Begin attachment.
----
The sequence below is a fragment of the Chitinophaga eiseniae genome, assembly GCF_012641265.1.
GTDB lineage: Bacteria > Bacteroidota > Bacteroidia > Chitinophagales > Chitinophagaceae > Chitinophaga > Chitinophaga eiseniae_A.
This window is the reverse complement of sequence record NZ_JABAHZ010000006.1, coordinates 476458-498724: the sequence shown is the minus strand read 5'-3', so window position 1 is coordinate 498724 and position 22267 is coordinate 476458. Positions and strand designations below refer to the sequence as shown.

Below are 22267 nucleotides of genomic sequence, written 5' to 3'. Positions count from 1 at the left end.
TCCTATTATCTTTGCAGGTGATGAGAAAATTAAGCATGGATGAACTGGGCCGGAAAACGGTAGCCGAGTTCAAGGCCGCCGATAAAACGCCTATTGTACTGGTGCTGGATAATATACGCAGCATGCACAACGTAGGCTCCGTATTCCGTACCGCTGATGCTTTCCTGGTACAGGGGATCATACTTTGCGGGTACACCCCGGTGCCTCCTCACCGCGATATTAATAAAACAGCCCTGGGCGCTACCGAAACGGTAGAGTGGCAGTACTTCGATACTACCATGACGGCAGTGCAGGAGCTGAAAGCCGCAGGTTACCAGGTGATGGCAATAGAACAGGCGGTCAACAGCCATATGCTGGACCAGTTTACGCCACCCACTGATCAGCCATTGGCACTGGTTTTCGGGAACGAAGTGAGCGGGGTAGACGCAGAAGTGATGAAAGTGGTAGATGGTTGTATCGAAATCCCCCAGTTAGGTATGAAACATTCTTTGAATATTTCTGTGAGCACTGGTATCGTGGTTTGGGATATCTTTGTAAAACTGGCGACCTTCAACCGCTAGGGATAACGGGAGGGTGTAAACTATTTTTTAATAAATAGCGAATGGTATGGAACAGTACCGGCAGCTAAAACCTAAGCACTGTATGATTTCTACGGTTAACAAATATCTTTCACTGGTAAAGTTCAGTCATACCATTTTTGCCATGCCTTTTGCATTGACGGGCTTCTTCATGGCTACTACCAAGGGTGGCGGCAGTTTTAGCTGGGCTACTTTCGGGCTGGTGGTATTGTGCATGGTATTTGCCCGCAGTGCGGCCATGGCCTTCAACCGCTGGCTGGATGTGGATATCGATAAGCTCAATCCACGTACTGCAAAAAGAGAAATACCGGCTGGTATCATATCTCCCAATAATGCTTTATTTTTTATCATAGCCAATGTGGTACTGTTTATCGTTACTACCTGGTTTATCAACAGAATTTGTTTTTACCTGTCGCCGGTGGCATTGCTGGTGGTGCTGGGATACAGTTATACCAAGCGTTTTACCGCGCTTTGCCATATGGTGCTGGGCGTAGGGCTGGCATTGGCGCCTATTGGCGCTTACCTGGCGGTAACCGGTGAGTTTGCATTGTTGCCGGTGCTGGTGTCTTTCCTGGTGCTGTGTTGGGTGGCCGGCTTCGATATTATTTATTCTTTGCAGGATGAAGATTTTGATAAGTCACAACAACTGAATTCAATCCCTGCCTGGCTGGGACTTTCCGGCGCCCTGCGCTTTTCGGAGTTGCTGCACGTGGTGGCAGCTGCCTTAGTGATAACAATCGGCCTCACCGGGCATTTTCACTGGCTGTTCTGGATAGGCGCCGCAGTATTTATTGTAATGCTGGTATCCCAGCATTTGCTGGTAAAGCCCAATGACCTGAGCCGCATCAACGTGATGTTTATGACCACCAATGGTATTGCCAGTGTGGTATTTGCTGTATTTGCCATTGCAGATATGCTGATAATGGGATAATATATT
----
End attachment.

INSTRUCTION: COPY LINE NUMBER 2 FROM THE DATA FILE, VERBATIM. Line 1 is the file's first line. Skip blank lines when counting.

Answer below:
GTDB lineage: Bacteria > Bacteroidota > Bacteroidia > Chitinophagales > Chitinophagaceae > Chitinophaga > Chitinophaga eiseniae_A.